Sunday, June 29, 2014

Remedial Math for the Truck Driver

I thought you might enjoy looking at a brief explanation of how to secure a flat-bed load. This is just the very basic stuff that I used on a recent load of three electrical "step down" transformers. This load originated in Bland, VA. The two transformers on the back of the load were dropped in Philadelphia, PA, and the third unit was delivered to Branford, CT. There were phone numbers on the BOL's for the crane company that would unload them, and it was my responsibility to call and set up the appointment times to get them off-loaded.

Here's a photo of what this load looks like.

Before a flat-bedder can figure out how to secure his load he must first know what it weighs. Unlike some "reefer" loads, the flat-bedder"s BOL's usually have fairly accurate weights listed on them - this is because their load securement practices are based on that information, or at least it is supposed to be. I did have a load recently though that had the numbers way off. I could tell immediately as I drove off with that load that it was way heavier than they said it was, so I drove right to the nearest CAT Scale and found I was going to be about twelve hundred pounds over gross weight if I filled up my fuel tanks. So I had to get that one delivered on fumes while dancing around the scales, but that's another story for another time.

Okay, once you know the weight of your load you've got to figure out what the WLL is. WLL is the "working load limit". If you can divide by two you just might qualify to be a flat-bedder, cause that's all a flat-bedder does to figure the WLL of his load. This load has three transformers on it and we need to know what each of them weighs because they each need to be secured as a separate unit. My BOL's tell me that the two units in the back weigh 17,400 lbs. each, and the smaller unit in the front weighs 5,500 lbs. After dividing these numbers by two we get a WLL of 8,700 lbs. for each of the larger units, and 2,750 lbs. for the smaller unit. These transformers are supposed to be secured to the trailer with chains through some steel rings welded near the base as per the manufacturers instructions. So now we need to know how much weight these chains can handle so we can make sure they are capable of keeping this load on the trailer until we can get it to it's destination. That means we need to know the WLL of the chains. This is called our equipment WLL.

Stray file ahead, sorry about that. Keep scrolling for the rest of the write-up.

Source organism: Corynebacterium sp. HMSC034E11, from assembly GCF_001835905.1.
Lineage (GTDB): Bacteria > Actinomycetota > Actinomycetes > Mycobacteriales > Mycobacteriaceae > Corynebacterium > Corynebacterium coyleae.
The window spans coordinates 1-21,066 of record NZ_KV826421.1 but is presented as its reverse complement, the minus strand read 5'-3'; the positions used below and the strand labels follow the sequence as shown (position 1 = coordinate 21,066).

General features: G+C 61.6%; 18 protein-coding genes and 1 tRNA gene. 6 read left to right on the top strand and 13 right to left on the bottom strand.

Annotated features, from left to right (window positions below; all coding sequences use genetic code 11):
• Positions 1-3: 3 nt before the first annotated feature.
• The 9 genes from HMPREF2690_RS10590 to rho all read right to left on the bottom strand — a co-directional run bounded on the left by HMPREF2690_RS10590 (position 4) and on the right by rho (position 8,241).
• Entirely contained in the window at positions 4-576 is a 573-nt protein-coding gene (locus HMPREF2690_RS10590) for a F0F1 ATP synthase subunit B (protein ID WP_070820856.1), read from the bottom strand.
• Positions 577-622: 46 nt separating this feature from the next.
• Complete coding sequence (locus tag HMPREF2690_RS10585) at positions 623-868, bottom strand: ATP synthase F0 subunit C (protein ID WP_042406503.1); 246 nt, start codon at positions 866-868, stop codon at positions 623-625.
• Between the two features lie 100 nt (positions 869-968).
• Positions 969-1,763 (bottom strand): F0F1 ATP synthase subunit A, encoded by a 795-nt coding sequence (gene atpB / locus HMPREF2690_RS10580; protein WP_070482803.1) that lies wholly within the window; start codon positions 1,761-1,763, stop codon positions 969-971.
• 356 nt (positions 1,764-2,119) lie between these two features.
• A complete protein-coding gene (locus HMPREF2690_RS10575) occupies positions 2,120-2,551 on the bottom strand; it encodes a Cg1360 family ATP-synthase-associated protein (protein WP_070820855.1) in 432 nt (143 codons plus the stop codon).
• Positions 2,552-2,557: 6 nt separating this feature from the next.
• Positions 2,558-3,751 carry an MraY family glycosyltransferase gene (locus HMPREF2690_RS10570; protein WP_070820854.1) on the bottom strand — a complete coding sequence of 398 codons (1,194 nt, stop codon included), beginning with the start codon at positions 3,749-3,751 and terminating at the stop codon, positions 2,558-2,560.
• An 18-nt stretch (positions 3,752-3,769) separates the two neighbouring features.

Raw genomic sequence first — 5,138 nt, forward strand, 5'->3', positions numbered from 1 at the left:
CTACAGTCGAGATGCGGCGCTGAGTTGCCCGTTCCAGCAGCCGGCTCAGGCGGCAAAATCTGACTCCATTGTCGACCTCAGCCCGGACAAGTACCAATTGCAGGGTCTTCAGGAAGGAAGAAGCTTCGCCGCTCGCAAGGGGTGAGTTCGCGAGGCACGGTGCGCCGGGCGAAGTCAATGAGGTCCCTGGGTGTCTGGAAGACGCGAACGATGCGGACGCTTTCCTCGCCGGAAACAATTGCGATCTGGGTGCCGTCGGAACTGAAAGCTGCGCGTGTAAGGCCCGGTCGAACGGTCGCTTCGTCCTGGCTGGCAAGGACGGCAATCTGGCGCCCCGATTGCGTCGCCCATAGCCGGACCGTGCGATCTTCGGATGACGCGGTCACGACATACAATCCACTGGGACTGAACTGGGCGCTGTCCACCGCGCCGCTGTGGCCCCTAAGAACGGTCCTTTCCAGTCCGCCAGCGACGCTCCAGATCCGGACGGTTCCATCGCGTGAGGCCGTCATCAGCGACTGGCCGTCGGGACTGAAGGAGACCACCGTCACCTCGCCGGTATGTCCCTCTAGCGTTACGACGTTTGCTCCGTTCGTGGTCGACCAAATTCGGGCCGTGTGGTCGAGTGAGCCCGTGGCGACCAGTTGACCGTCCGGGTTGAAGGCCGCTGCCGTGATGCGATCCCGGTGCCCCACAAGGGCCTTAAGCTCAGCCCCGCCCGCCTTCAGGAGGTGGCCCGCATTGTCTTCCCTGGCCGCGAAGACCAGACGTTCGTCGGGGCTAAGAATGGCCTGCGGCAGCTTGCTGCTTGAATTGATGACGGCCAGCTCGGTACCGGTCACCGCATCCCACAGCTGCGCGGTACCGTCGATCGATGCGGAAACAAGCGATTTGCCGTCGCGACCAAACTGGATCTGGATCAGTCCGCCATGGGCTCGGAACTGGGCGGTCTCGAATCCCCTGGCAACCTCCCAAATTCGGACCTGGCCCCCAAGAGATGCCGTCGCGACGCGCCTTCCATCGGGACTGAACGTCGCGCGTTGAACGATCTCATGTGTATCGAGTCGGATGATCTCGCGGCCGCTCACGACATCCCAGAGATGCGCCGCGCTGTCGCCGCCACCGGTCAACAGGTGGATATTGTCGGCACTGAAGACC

I have on my truck ten sets of grade 70 5/16" chain. These chains are rated at 4,700 lbs. WLL. The 5/16" grade 70 snap binder we will tighten the chains with are rated at 5,400 lbs. WLL, and the stake pockets on the trailer which we will "tear drop" anchor our chains to are also rated at 5,400 lbs. WLL. These are D.O.T. required standards for these pieces of equipment. Okay the weakest piece of equipment in our example here is the chain itself at 4,700 lbs. WLL. So that will be the equipment WLL we will use for our calculation. The heaviest of our load WLL was the large transformers at 8.700 lbs. Two chains with a WLL of 4700 lbs. each should give us a WLL of 9,400 lbs., so two chains will secure each of the larger transformers and of course will be more than sufficient for the smaller unit.

Those of you who are observant are already wondering why the above photo shows a strap over the top of each transformer, and I am happy to satisfy your curiosity. There are two reasons why I added the strap across the top. First, I like for my equipment WLL to exceed my load WLL by 20% and we weren't quite there on the larger transformers if you examine the math. Secondly these transformers are tall and if some unexpected event such as an accident were to occur which might possibly cause a chain to fail these things could easily topple over onto a mini-van full of children. That strap over the top is just a little extra insurance. By the way, a 4" synthetic strap is rated at a WLL of 5,400 lbs., so this load is now very secure and safe for travelling the 700 mile trip to CT.

Here's a close up photo of how the chain is "tear dropped" around the stake pocket on the trailer.

Here's a photo of the steel rings that the chain passed through on the transformers.

I always take my excess chain and wrap it around the binder and secure it in place with a bungee - some of those D.O.T. inspectors can get real nasty about loose chains laying on the bed of your trailer.

When ever I have a lengthy piece of strap out there in the breeze, I just put a half twist in it like this and that keeps it from flapping around and causing me trouble later on down the road.

So, there you have it, I don't just go through life holding on to a steering wheel all the time.  I do get to use my head a little every now and then.  The variety and the challenges of getting it done just right with all the various types of loads I haul make this job both rewarding and challenging.